Displaying items by tag: Norfolk
Did you know that pasta has been commercially made in Norfolk for over a hundred years? Its pedigree firmly established in the county since 1878. New Norfolk brand Waveney Mill has developed and crafted a beautiful, yet simple range of pasta shapes using bronze dies, creating a product with stunning texture and great flavour. Waveney Mill has stood on the banks of the River Yare in the Waveney Valley for over 140 years, an area rich in wheat cultivation since the Saxon times. Durum wheat, rarely seen milled in the UK, is the essential ingredient in Waveney Mill's pasta and although at the moment sourced from France the makers are determined to source British durum wheat of the quality required. (Come on East Anglian farmers, you can do it! ) Compared to soft wheat flour, hard durum wheat has less elasticity and much more plasticity, and when cut using bronze dies means that thick and rugged pasta shapes not only can soak up rich sauces so wonderfully, but they also don’t lose their extruded shape when being cooked. Of the box that was gifted to SuffolkFoodie HQ to try our favourite was Spatziola served simply with our home made pesto sauce, the curly trumpet like shapes providing pockets to cradle the sauce.Yum!
- the Spatziola trapped the pesto in every little curl
- dollop the pesto on the cooked pasta
- home made pesto sauce (recipe link in blog post)
Busy, busy, back to work and sooo nice to be back out on the road. One of my first stops for elevensies was Bircham Mill. A welcome coffee and delicious Belgian (Bircham) bun. Well worth a visit to buy bread if you are in North Norfolk.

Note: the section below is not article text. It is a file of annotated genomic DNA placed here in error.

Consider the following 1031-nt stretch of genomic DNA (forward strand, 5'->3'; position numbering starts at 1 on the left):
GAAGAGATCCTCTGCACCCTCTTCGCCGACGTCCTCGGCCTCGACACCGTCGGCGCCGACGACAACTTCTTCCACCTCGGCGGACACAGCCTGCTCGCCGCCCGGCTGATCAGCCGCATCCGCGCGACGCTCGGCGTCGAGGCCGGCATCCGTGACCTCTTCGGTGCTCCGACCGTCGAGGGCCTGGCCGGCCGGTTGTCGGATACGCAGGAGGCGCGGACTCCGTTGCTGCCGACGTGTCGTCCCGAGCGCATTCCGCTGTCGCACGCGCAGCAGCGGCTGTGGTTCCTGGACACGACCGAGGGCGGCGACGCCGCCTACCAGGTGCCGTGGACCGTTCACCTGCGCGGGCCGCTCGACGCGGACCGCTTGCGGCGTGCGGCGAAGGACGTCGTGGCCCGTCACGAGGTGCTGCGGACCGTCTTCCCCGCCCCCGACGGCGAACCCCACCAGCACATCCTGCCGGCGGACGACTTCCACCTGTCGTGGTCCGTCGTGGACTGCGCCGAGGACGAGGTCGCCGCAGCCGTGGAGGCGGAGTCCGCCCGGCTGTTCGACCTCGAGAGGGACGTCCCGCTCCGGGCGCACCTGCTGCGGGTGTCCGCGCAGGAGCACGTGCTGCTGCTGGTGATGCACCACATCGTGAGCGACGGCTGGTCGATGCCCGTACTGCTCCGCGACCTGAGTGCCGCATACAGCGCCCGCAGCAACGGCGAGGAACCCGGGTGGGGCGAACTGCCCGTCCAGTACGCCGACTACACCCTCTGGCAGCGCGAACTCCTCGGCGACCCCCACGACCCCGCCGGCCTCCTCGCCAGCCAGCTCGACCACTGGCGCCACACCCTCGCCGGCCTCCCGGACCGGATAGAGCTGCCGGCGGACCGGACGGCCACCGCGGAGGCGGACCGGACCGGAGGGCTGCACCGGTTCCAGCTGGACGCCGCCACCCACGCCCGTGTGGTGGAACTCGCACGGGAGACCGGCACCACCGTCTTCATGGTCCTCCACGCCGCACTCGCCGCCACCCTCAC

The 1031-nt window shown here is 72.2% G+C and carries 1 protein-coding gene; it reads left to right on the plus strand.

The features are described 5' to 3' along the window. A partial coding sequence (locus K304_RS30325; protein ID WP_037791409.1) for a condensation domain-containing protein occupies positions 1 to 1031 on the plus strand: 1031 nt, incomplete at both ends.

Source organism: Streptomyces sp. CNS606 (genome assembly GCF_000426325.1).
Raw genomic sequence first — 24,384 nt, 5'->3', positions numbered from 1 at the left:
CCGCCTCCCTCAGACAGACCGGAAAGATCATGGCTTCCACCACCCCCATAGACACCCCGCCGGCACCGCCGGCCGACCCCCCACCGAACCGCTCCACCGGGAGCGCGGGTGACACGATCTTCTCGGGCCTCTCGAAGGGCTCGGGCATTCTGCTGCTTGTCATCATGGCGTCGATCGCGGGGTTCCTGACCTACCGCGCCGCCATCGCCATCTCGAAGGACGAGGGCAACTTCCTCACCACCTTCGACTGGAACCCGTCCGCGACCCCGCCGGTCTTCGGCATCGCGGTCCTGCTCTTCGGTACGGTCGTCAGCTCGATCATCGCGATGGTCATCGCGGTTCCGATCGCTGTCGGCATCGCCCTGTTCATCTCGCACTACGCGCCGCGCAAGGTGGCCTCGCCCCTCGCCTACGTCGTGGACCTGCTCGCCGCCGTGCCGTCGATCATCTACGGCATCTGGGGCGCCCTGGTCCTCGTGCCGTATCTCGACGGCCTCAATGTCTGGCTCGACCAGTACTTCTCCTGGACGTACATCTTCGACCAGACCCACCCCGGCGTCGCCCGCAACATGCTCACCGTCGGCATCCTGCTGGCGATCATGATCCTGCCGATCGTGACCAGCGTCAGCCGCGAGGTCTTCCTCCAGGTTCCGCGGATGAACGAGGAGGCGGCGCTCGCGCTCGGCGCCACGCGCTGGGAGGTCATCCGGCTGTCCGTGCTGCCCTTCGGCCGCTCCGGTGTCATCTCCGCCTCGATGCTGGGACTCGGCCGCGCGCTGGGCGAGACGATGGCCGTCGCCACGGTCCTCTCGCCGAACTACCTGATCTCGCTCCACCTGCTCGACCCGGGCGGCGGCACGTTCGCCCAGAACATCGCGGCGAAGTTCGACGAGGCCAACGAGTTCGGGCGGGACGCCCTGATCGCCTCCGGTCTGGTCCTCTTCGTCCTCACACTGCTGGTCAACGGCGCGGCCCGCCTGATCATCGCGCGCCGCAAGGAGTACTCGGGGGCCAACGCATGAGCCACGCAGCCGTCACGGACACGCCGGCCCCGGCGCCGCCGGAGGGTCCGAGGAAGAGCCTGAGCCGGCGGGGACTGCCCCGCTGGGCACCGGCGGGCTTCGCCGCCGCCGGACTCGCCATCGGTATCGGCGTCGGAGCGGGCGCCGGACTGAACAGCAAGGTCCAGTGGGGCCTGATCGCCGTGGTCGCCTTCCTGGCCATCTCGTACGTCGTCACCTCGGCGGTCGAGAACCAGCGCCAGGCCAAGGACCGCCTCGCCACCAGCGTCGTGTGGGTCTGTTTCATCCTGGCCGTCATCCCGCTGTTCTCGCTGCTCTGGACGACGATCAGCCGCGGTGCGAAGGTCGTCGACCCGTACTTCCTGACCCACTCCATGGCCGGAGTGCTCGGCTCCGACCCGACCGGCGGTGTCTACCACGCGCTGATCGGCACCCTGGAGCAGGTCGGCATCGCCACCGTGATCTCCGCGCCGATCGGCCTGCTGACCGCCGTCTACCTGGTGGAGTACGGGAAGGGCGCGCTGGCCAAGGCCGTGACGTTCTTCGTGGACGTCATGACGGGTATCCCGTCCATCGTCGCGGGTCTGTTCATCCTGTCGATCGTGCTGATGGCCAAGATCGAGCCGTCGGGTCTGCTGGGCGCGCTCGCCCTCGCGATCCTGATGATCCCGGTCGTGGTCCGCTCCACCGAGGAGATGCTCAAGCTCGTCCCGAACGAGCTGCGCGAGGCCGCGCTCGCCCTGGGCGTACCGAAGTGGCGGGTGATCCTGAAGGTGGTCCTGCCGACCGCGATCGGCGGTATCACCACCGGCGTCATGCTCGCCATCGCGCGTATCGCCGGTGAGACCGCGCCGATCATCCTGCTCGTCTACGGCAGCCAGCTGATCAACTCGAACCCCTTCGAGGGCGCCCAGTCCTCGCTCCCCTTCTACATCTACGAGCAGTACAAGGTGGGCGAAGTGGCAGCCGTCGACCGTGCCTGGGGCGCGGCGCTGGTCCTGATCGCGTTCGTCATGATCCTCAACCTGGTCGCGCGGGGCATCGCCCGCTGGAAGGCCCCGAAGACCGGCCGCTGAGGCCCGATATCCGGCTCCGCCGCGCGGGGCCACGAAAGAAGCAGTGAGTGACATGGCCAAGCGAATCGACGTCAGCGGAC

What a fun evening! Sculling and sailing through the creeks and marshes at Wells next the Sea, on a traditonal flat bottomed mussel boat, with our skipper Dom entertaining us with stories of the sea and a half time picnic of local cheeses, quiche, salads, bread and freshly brewed coffee. (We took our own wine). Henry from The Coastal Exploration Company has thought of everything when organising the trips and even for you landlubbers out there the three or four hour sail, on the tide, is just the most magical way to spend a summers evening.
- our boat ready and waiting for us at Wells harbour
- and we're off
- picnic time with local goodies including fabulousBrays pork pies
- and out comes the kettle to make a cafetiere of coffee
- Dom kept us entertained with his humble charm and wit
- the tide turns
- back before dark
Food redistribution charity FareShare East Anglia officially launched in Ipswich today with the aim of supplying hundreds of local charities with good food that will otherwise go to waste. FareShare is the UK’s largest food redistribution charity tackling food waste and food poverty by redistributing in date, good quality food from the food and drink industry. The food is redistributed to frontline charities and community groups that support vulnerable people, including homeless shelters, children’s breakfast clubs, and domestic violence refuges. These organisations transform the food into nutritious meals, which they provide alongside life-changing support. The FareShare East Anglia Regional Centre was made possible through a £500,000 donation by the Enterprise Rent-A-Car Foundation as part of its ‘Fill Your Tank’ programme. So how can you help? If you are an East Anglian charity or community group interested in becoming a food member to access good quality in-date food, visit http://fareshare.org.uk/fareshare-centres/east-anglia/. If you would like to become a local 'food hero' and are free to volunteer a few hours a week to drive surplus food to local charities and groups, visit http://fareshare.org.uk/get-involved/volunteering/apply-to-volunteer-east-anglia/